Professor Hugh Ault – Reflections on BC Law and More Hall

I started teaching at BC Law in 1968, so the Class of 1969 and I are contemporaries. In fact, I still remember very well that first class, where I had a lot of Law Review guys who were testing a new young (28!) professor.

I have fond memories of More Hall, where I began my law career, before coming to BC Law, by taking the bar exam there in 1966. What I remember most about More Hall was a confessional next to Peter Donovan’s office which had been converted into a broom closet; also, the main classroom still had a crucifix on the front wall, which was covered up by a big Boston College banner whenever there was an event open to the general public.

When I came to BC Law, I was literally the junior on the faculty and the then-senior faculty–Dick Sullivan, Emil Slizewski, and John O’Reilly–were wonderfully supportive of the new members. Jim Smith was particularly kind in helping me get my bearings. He and I used to play squash together in the now- demolished Roberts gym, and he was as tough on the squash court as he was in Torts class. My first classes were a challenge as I wasn’t much older than some of the students, especially those who had been in the military, but I enjoyed it then and continued to enjoy it for the next 44 years.

During those early years, Vietnam was roiling the U.S., and there were several demonstrations at BC–one in particular involving an attempt to stop Dow Chemical from interviewing on campus. There were some sporadic attempts at organized strikes, and I remember a particularly contentious faculty meeting with the student leaders when one of the students passed me a note saying “Professor Ault, this too shall pass.” And he was right; things did calm down and soon we were off to Stuart and the Newton Campus.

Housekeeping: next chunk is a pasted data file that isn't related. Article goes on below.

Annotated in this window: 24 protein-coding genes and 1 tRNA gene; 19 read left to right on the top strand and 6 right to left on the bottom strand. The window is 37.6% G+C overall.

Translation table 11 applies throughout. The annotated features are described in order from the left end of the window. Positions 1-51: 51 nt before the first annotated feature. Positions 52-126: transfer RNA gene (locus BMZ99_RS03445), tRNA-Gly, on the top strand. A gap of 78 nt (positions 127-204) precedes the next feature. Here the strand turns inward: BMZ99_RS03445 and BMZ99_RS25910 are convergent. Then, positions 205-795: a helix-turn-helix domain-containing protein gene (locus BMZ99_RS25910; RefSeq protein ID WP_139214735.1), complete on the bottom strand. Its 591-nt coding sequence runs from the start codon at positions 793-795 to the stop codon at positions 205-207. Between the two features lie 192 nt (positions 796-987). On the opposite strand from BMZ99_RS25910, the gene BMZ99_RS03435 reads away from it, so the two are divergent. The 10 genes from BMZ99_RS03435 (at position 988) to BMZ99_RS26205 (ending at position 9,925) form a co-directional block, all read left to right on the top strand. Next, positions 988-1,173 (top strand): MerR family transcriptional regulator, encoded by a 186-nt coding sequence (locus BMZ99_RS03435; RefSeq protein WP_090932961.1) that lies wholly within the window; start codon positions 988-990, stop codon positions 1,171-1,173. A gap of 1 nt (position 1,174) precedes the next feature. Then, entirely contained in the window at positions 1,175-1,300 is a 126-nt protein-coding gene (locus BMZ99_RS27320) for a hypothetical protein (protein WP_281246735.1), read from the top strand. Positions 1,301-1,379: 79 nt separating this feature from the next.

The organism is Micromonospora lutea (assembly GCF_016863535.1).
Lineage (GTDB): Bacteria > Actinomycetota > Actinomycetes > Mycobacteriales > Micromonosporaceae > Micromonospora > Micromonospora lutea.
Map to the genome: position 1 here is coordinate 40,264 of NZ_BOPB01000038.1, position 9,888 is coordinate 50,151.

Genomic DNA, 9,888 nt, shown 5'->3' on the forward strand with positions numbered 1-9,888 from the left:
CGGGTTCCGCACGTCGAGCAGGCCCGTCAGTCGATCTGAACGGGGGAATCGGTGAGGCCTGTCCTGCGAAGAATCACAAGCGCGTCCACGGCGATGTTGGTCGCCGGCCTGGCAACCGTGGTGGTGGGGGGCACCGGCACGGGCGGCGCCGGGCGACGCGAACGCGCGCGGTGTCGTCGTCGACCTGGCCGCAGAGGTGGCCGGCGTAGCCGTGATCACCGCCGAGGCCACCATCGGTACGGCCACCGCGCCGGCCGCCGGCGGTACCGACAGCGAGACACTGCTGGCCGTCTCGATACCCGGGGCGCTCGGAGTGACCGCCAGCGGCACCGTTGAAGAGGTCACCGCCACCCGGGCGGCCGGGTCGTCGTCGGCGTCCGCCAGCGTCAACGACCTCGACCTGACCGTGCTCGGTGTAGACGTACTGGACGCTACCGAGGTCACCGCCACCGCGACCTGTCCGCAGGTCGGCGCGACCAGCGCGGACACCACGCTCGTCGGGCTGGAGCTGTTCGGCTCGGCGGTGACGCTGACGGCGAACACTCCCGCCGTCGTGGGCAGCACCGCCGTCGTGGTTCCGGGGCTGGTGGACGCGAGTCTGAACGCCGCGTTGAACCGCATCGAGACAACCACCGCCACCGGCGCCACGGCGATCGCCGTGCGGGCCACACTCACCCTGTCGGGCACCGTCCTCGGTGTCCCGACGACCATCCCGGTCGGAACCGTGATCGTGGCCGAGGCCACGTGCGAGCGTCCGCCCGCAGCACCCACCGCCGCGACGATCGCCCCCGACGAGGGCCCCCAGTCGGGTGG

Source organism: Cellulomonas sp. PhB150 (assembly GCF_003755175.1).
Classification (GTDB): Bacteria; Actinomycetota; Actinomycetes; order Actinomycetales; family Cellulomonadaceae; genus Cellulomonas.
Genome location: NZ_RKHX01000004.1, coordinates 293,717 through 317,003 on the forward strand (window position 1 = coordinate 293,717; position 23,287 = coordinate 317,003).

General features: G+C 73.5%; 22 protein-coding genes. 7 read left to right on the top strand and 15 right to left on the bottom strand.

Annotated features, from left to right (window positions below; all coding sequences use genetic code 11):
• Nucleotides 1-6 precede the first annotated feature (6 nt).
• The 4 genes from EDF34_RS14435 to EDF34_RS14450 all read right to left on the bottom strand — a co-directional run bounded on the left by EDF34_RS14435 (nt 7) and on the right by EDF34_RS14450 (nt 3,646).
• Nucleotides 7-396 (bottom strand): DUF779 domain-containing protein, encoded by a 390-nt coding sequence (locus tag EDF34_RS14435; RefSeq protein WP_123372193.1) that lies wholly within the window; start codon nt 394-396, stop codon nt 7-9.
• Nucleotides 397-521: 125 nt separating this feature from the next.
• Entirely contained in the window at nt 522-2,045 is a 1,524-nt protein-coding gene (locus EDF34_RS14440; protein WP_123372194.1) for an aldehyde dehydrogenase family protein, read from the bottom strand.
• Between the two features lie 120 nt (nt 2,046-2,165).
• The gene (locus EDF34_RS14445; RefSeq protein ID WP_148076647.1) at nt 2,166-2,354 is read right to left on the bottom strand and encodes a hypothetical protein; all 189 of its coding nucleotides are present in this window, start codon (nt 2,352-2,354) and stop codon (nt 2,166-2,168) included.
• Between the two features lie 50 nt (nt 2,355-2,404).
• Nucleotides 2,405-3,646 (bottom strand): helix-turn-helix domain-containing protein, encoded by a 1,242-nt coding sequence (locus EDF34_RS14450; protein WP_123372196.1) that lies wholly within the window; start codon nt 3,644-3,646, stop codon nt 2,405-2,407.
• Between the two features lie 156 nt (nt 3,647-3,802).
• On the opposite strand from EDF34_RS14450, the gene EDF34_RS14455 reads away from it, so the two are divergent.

Dick Huber succeeded Father Drinan as dean soon after I arrived and he provided outstanding leadership. I was young and brash at the time and didn’t fully appreciate how skillful Dick was, talking and talking and when the conversation was over you suddenly realized that you had lost your wallet to the pleasant man from Iowa. Dick did much to give BC Law its principal character: a sense of humanity and community. His personal touch with people, his ability to listen and find solutions, and above all, to treat people with respect, are still evident in the school.

For myself, I continued to teach at BC Law until 2012 when I took emeritus status. It was a wonderful place to spend my career, with great support for research and scholarship, pleasant colleagues, and–above all– rewarding relations with students.

My own specialty was international tax and on a sabbatical year in 1997, I went to the Organization for Economic Cooperation and Development (OECD) in Paris to work on tax policy issues. I had an offer to stay at the OECD but didn’t want to leave BC Law and was able to work out an arrangement to continue to teach in the fall semester and work at the OECD for the rest of the year, which was a perfect compromise. After my “retirement,” I am continuing to do more or less the same things I did before, but no more classes, which I miss, and no more exam grading, which I don’t miss.

I hope to see all of you at your 50th Reunion this fall.

~ Hugh Ault

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